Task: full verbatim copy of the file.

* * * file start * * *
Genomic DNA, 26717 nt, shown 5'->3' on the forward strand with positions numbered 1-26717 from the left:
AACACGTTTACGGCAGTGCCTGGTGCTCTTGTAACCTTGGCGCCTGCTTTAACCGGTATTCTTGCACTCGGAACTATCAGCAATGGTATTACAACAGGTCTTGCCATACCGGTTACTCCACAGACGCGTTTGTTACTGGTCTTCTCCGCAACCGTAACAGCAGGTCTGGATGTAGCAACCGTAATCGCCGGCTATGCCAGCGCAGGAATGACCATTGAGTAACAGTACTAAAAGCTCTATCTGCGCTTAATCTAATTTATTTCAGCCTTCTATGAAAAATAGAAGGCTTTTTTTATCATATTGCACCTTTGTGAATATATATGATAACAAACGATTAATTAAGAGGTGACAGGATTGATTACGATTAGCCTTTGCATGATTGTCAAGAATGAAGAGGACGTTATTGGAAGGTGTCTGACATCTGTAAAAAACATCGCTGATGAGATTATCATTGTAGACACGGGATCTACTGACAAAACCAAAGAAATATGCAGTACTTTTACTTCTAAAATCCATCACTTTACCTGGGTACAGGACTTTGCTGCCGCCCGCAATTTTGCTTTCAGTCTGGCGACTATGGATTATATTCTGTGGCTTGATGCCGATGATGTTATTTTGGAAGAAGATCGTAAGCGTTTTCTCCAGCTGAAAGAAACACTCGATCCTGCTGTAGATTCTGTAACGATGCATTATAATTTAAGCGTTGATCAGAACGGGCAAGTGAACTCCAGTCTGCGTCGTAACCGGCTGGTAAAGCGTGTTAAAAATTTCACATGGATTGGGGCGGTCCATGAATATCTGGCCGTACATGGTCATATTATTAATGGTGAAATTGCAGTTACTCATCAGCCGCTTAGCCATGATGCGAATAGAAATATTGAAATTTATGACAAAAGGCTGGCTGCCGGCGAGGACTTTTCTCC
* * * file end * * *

Genomic DNA, 26717 nt, shown 5'->3' on the forward strand with positions numbered 1-26717 from the left:
AACACGTTTACGGCAGTGCCTGGTGCTCTTGTAACCTTGGCGCCTGCTTTAACCGGTATTCTTGCACTCGGAACTATCAGCAATGGTATTACAACAGGTCTTGCCATACCGGTTACTCCACAGACGCGTTTGTTACTGGTCTTCTCCGCAACCGTAACAGCAGGTCTGGATGTAGCAACCGTAATCGCCGGCTATGCCAGCGCAGGAATGACCATTGAGTAACAGTACTAAAAGCTCTATCTGCGCTTAATCTAATTTATTTCAGCCTTCTATGAAAAATAGAAGGCTTTTTTTATCATATTGCACCTTTGTGAATATATATGATAACAAACGATTAATTAAGAGGTGACAGGATTGATTACGATTAGCCTTTGCATGATTGTCAAGAATGAAGAGGACGTTATTGGAAGGTGTCTGACATCTGTAAAAAACATCGCTGATGAGATTATCATTGTAGACACGGGATCTACTGACAAAACCAAAGAAATATGCAGTACTTTTACTTCTAAAATCCATCACTTTACCTGGGTACAGGACTTTGCTGCCGCCCGCAATTTTGCTTTCAGTCTGGCGACTATGGATTATATTCTGTGGCTTGATGCCGATGATGTTATTTTGGAAGAAGATCGTAAGCGTTTTCTCCAGCTGAAAGAAACACTCGATCCTGCTGTAGATTCTGTAACGATGCATTATAATTTAAGCGTTGATCAGAACGGGCAAGTGAACTCCAGTCTGCGTCGTAACCGGCTGGTAAAGCGTGTTAAAAATTTCACATGGATTGGGGCGGTCCATGAATATCTGGCCGTACATGGTCATATTATTAATGGTGAAATTGCAGTTACTCATCAGCCGCTTAGCCATGATGCGAATAGAAATATTGAAATTTATGACAAAAGGCTGGCTGCCGGCGAGGACTTTTCTCC